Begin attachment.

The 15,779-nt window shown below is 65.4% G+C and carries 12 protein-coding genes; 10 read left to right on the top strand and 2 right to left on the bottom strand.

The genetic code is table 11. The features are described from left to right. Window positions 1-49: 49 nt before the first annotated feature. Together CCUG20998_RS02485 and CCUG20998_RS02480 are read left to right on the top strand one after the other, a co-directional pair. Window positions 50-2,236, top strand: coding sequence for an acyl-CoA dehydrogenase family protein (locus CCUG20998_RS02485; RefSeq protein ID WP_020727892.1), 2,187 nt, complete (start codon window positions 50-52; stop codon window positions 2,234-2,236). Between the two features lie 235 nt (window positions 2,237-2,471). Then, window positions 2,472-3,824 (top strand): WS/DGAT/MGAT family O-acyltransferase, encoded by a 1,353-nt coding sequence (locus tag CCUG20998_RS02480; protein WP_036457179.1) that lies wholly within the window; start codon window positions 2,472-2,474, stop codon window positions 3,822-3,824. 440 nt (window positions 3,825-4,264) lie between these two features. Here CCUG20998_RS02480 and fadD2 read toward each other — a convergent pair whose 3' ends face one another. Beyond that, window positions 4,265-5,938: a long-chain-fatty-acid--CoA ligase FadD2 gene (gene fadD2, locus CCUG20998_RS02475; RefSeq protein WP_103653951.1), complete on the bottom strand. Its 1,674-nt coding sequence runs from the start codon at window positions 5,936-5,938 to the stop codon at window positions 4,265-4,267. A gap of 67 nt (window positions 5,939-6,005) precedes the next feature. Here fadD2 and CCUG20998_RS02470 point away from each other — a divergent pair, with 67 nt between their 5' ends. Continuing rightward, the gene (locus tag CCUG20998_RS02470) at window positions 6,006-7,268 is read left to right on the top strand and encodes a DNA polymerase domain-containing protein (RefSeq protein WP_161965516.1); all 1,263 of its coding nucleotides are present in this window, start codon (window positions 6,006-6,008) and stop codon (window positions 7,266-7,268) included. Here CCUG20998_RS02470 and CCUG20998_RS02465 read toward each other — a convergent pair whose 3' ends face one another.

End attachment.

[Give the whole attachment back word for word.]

The 15,779-nt window shown below is 65.4% G+C and carries 12 protein-coding genes; 10 read left to right on the top strand and 2 right to left on the bottom strand.

The genetic code is table 11. The features are described from left to right. Window positions 1-49: 49 nt before the first annotated feature. Together CCUG20998_RS02485 and CCUG20998_RS02480 are read left to right on the top strand one after the other, a co-directional pair. Window positions 50-2,236, top strand: coding sequence for an acyl-CoA dehydrogenase family protein (locus CCUG20998_RS02485; RefSeq protein ID WP_020727892.1), 2,187 nt, complete (start codon window positions 50-52; stop codon window positions 2,234-2,236). Between the two features lie 235 nt (window positions 2,237-2,471). Then, window positions 2,472-3,824 (top strand): WS/DGAT/MGAT family O-acyltransferase, encoded by a 1,353-nt coding sequence (locus tag CCUG20998_RS02480; protein WP_036457179.1) that lies wholly within the window; start codon window positions 2,472-2,474, stop codon window positions 3,822-3,824. 440 nt (window positions 3,825-4,264) lie between these two features. Here CCUG20998_RS02480 and fadD2 read toward each other — a convergent pair whose 3' ends face one another. Beyond that, window positions 4,265-5,938: a long-chain-fatty-acid--CoA ligase FadD2 gene (gene fadD2, locus CCUG20998_RS02475; RefSeq protein WP_103653951.1), complete on the bottom strand. Its 1,674-nt coding sequence runs from the start codon at window positions 5,936-5,938 to the stop codon at window positions 4,265-4,267. A gap of 67 nt (window positions 5,939-6,005) precedes the next feature. Here fadD2 and CCUG20998_RS02470 point away from each other — a divergent pair, with 67 nt between their 5' ends. Continuing rightward, the gene (locus tag CCUG20998_RS02470) at window positions 6,006-7,268 is read left to right on the top strand and encodes a DNA polymerase domain-containing protein (RefSeq protein WP_161965516.1); all 1,263 of its coding nucleotides are present in this window, start codon (window positions 6,006-6,008) and stop codon (window positions 7,266-7,268) included. Here CCUG20998_RS02470 and CCUG20998_RS02465 read toward each other — a convergent pair whose 3' ends face one another.